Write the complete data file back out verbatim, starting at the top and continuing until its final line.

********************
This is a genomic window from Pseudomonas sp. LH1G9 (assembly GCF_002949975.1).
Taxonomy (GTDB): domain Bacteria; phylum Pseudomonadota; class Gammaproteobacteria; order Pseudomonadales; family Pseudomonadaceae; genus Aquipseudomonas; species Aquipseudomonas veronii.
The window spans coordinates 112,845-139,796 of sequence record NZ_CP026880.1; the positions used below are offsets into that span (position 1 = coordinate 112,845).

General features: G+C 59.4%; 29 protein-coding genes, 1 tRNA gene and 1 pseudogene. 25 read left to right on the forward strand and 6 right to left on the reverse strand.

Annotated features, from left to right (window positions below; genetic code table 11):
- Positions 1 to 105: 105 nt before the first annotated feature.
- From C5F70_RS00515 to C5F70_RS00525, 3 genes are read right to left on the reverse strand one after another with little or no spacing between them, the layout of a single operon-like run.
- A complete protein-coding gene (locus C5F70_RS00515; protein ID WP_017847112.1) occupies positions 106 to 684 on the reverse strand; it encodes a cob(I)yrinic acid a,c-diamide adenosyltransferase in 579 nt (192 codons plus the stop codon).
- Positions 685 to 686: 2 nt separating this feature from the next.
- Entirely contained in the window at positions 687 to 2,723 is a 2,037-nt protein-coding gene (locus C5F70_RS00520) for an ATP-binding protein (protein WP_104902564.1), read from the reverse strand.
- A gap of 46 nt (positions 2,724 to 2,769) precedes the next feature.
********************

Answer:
This is a genomic window from Pseudomonas sp. LH1G9 (assembly GCF_002949975.1).
Taxonomy (GTDB): domain Bacteria; phylum Pseudomonadota; class Gammaproteobacteria; order Pseudomonadales; family Pseudomonadaceae; genus Aquipseudomonas; species Aquipseudomonas veronii.
The window spans coordinates 112,845-139,796 of sequence record NZ_CP026880.1; the positions used below are offsets into that span (position 1 = coordinate 112,845).

General features: G+C 59.4%; 29 protein-coding genes, 1 tRNA gene and 1 pseudogene. 25 read left to right on the forward strand and 6 right to left on the reverse strand.

Annotated features, from left to right (window positions below; genetic code table 11):
- Positions 1 to 105: 105 nt before the first annotated feature.
- From C5F70_RS00515 to C5F70_RS00525, 3 genes are read right to left on the reverse strand one after another with little or no spacing between them, the layout of a single operon-like run.
- A complete protein-coding gene (locus C5F70_RS00515; protein ID WP_017847112.1) occupies positions 106 to 684 on the reverse strand; it encodes a cob(I)yrinic acid a,c-diamide adenosyltransferase in 579 nt (192 codons plus the stop codon).
- Positions 685 to 686: 2 nt separating this feature from the next.
- Entirely contained in the window at positions 687 to 2,723 is a 2,037-nt protein-coding gene (locus C5F70_RS00520) for an ATP-binding protein (protein WP_104902564.1), read from the reverse strand.
- A gap of 46 nt (positions 2,724 to 2,769) precedes the next feature.